Researchers from the architecture and civil engineering departments at Chalmers University of Technology, Sweden, published an article outlining a new concept for rechargeable batteries—made of cement.
Emma Zhang, formerly of Chalmers University of Technology, joined professor Luping Tang’s research group several years ago to search for the “building materials of the future.” Together they have succeeded in developing a world-first concept for a rechargeable cement-based battery.
The concept involves first a cement-based mixture, with small amounts of short carbon fibres added to increase the conductivity and flexural toughness. Then, embedded within the mixture is a metal-coated carbon fibre mesh—iron for the anode, and nickel for the cathode. After much experimentation, this is the prototype the researchers now present.
“Results from earlier studies investigating concrete battery technology showed low performance, so we realized we had to think out of the box, to come up with another way to produce the electrode,” Zhang said. “This particular idea we have developed, which is also rechargeable, has never been explored before. Now we have proof of concept at lab scale.”
Tang and Zhang’s research produced a rechargeable cement-based battery with an average energy density of 7 Wh/m2 (or 0.8 Wh/L). Energy density is used to express the capacity of the battery, and an estimate is the performance of the new Chalmers battery could be more than ten times that of earlier attempts at concrete batteries. The energy density is still low in comparison to commercial batteries, but this limitation could be overcome thanks to the large volume at which the battery could be constructed when used in buildings.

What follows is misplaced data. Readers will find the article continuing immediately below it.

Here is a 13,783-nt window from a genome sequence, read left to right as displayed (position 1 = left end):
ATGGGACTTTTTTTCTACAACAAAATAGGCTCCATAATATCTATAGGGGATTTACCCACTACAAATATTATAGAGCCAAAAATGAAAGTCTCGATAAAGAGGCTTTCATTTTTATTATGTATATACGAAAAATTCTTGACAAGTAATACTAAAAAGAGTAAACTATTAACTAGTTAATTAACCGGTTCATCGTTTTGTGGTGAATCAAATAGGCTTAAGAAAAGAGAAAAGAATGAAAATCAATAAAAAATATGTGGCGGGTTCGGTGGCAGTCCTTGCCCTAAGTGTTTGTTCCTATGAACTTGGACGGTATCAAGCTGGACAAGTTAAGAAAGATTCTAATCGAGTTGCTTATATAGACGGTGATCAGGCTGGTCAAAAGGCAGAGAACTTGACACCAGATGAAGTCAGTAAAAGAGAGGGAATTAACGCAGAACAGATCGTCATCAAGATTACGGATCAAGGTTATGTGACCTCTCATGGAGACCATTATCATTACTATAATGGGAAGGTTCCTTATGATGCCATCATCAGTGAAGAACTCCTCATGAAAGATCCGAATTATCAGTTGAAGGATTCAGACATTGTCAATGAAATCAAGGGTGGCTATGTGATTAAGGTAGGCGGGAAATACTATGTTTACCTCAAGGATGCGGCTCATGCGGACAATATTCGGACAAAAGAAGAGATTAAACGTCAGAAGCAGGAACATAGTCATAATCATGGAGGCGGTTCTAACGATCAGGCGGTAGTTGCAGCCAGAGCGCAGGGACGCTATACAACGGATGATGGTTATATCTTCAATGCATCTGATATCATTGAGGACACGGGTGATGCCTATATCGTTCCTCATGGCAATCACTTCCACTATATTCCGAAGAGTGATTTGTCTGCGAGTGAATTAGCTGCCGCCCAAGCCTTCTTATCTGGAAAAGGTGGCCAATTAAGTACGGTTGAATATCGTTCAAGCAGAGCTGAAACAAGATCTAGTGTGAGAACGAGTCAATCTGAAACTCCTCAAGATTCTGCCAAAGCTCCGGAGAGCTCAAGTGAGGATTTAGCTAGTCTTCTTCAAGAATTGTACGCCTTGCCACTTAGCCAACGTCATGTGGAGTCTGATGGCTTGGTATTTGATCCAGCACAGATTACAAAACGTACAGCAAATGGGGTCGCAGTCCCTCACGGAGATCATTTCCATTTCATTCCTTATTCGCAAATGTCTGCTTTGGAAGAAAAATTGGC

A potential key to solving energy storage issues
The fact the battery is rechargeable is its most important quality, and the possibilities for utilization if the concept is further developed and commercialized are almost staggering, the university said in a press release. Energy storage is also a possibility, monitoring is another. The researchers see applications ranging from powering light-emitting diodes (LEDs), providing 4G connections in remote areas, or cathodic protection against corrosion in concrete infrastructure.
“It could also be coupled with solar cell panels for example, to provide electricity and become the energy source for monitoring systems in highways or bridges, where sensors operated by a concrete battery could detect cracking or corrosion,” said Zhang.
Concrete, which is formed by mixing cement with other ingredients, is the world’s most commonly used building material. From a sustainability perspective, it is far from ideal, but the potential to add functionality to it could offer a new dimension, the university said.
Challenges remain with service-life aspects
The idea is still at an early stage. The technical questions remaining to be solved before commercialization of the technique can be a reality include extending the service life of the battery, and developing recycling techniques.
“Since concrete infrastructure is usually built to last 50 or even 100 years, the batteries would need to be refined to match this, or to be easier to exchange and recycle when their service life is over. For now, this offers a major challenge from a technical point of view,” said Zhang.